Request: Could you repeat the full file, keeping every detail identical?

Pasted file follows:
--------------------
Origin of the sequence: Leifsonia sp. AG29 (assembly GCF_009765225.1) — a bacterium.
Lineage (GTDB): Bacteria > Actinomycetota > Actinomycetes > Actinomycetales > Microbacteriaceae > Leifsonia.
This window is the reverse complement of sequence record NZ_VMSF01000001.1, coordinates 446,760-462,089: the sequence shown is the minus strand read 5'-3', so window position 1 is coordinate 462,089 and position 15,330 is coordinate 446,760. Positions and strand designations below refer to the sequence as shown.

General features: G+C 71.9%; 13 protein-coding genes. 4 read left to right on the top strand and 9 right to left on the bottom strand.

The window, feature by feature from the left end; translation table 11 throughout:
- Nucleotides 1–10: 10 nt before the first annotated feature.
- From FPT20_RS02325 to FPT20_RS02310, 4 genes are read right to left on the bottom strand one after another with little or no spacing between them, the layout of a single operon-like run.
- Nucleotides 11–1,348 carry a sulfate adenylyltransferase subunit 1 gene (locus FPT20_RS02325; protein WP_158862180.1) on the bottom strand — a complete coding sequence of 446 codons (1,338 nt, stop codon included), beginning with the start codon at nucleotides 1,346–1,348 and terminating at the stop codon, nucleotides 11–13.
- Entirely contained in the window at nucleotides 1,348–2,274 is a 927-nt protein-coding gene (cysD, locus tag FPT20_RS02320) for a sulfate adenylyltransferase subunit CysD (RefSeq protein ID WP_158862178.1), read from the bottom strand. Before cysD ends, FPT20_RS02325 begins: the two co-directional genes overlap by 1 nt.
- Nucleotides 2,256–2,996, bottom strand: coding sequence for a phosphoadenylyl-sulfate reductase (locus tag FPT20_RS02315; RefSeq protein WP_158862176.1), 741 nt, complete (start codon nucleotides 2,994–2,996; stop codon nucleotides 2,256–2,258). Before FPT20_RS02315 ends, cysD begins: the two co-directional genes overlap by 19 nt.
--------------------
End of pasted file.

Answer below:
Origin of the sequence: Leifsonia sp. AG29 (assembly GCF_009765225.1) — a bacterium.
Lineage (GTDB): Bacteria > Actinomycetota > Actinomycetes > Actinomycetales > Microbacteriaceae > Leifsonia.
This window is the reverse complement of sequence record NZ_VMSF01000001.1, coordinates 446,760-462,089: the sequence shown is the minus strand read 5'-3', so window position 1 is coordinate 462,089 and position 15,330 is coordinate 446,760. Positions and strand designations below refer to the sequence as shown.

General features: G+C 71.9%; 13 protein-coding genes. 4 read left to right on the top strand and 9 right to left on the bottom strand.

The window, feature by feature from the left end; translation table 11 throughout:
- Nucleotides 1–10: 10 nt before the first annotated feature.
- From FPT20_RS02325 to FPT20_RS02310, 4 genes are read right to left on the bottom strand one after another with little or no spacing between them, the layout of a single operon-like run.
- Nucleotides 11–1,348 carry a sulfate adenylyltransferase subunit 1 gene (locus FPT20_RS02325; protein WP_158862180.1) on the bottom strand — a complete coding sequence of 446 codons (1,338 nt, stop codon included), beginning with the start codon at nucleotides 1,346–1,348 and terminating at the stop codon, nucleotides 11–13.
- Entirely contained in the window at nucleotides 1,348–2,274 is a 927-nt protein-coding gene (cysD, locus tag FPT20_RS02320) for a sulfate adenylyltransferase subunit CysD (RefSeq protein ID WP_158862178.1), read from the bottom strand. Before cysD ends, FPT20_RS02325 begins: the two co-directional genes overlap by 1 nt.
- Nucleotides 2,256–2,996, bottom strand: coding sequence for a phosphoadenylyl-sulfate reductase (locus tag FPT20_RS02315; RefSeq protein WP_158862176.1), 741 nt, complete (start codon nucleotides 2,994–2,996; stop codon nucleotides 2,256–2,258). Before FPT20_RS02315 ends, cysD begins: the two co-directional genes overlap by 19 nt.